Viacom: Google tried to 'coerce' content owners with infringement threat

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Viacom: Google tried to 'coerce' content owners with infringement threat

Thu Apr 15, 2010 @ 03:23PM PST
By Eriq Gardner

Youtube-logo Viacom has released more documents in its $1 billion case against YouTube, hoping to show that the Google site participated in a scheme to violate copyright on some of its most valuable content.

Both sides previously released motions that summed up key arguments, but Viacom took a publicity hit over allegations that its execs were using the video-sharing site to promote Viacom content at the same time they were publicly ripping YouTube.

Viacom today hit back hard in a statement that showcases nine exhibits, now unsealed, which it says shows Google "made a deliberate, calculated business decision not only to profit from copyright infringement, but also to use the threat of copyright infringement to try to coerce rights owners like Viacom into licensing their content on Google's terms."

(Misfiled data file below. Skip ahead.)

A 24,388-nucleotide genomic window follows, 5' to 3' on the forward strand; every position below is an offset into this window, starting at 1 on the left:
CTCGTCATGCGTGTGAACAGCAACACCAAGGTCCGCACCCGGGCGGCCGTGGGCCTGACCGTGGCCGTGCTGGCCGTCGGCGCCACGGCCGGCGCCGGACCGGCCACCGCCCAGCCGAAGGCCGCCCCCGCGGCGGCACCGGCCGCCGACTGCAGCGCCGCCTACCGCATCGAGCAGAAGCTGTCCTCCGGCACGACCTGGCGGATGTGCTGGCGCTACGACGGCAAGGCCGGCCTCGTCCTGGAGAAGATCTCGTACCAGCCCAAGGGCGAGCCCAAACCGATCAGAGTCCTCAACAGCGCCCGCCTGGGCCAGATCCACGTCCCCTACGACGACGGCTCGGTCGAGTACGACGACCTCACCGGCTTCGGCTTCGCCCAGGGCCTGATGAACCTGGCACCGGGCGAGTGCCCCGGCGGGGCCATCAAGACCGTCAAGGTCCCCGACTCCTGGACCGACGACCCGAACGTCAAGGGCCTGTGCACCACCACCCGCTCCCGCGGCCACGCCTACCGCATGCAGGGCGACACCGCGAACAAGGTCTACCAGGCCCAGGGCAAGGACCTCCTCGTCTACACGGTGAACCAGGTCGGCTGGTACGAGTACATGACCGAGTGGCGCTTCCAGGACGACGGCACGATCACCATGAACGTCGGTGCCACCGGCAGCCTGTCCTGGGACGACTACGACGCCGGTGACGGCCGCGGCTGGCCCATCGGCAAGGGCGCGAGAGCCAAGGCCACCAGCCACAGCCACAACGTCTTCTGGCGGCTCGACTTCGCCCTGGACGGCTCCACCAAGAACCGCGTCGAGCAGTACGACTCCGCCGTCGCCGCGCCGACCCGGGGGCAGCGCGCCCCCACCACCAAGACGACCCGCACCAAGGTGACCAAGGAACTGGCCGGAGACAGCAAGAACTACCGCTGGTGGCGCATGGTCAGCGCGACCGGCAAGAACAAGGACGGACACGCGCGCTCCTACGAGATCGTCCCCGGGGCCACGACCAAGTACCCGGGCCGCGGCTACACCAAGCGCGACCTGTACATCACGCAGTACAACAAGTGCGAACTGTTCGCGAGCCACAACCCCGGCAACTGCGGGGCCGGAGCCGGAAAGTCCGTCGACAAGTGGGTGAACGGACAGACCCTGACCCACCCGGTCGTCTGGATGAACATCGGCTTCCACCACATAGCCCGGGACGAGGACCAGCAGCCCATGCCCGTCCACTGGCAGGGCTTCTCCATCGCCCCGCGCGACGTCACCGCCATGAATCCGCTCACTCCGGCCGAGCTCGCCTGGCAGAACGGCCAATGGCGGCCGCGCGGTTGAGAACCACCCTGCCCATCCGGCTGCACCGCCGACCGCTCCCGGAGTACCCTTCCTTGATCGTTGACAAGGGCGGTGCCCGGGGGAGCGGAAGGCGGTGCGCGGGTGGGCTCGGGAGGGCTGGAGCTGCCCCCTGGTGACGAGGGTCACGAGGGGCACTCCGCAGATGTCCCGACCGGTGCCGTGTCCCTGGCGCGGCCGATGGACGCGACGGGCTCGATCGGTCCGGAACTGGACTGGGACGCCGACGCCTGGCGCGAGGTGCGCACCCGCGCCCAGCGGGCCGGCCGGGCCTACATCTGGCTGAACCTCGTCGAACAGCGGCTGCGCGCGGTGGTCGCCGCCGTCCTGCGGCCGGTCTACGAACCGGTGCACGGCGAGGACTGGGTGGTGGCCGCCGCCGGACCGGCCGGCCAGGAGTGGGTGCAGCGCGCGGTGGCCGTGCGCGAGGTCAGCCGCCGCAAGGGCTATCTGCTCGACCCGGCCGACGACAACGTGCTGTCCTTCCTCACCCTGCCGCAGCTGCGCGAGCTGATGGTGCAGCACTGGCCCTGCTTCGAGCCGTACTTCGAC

Of particular interest is a deposition by Google CEO Eric Schmidt in which he's pressed about whether he and other Google executives discussed loosening copyright restrictions to compete with a pre-acquisition YouTube. Schmidt also is questioned about Google's talks with content owners like Viacom over sharing revenue from videos shown on YouTube — the implication being that of coercion.

Viacom also points out that Google employees were warning against acquiring a company like YouTube "sustained by pirated content."

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The Hollywood Reporter, Esq. blog focuses on how the entertainment and media industries are impacted and influenced by the law. It is edited by Matthew Belloni with contributions from veteran legal reporter Eriq Gardner and others. Before joining The Hollywood Reporter, Belloni was a lawyer at an entertainment litigation firm in Los Angeles. He writes a column for THR devoted to entertainment law. Gardner is a New York-based writer and legal journalist. Send tips or comments to

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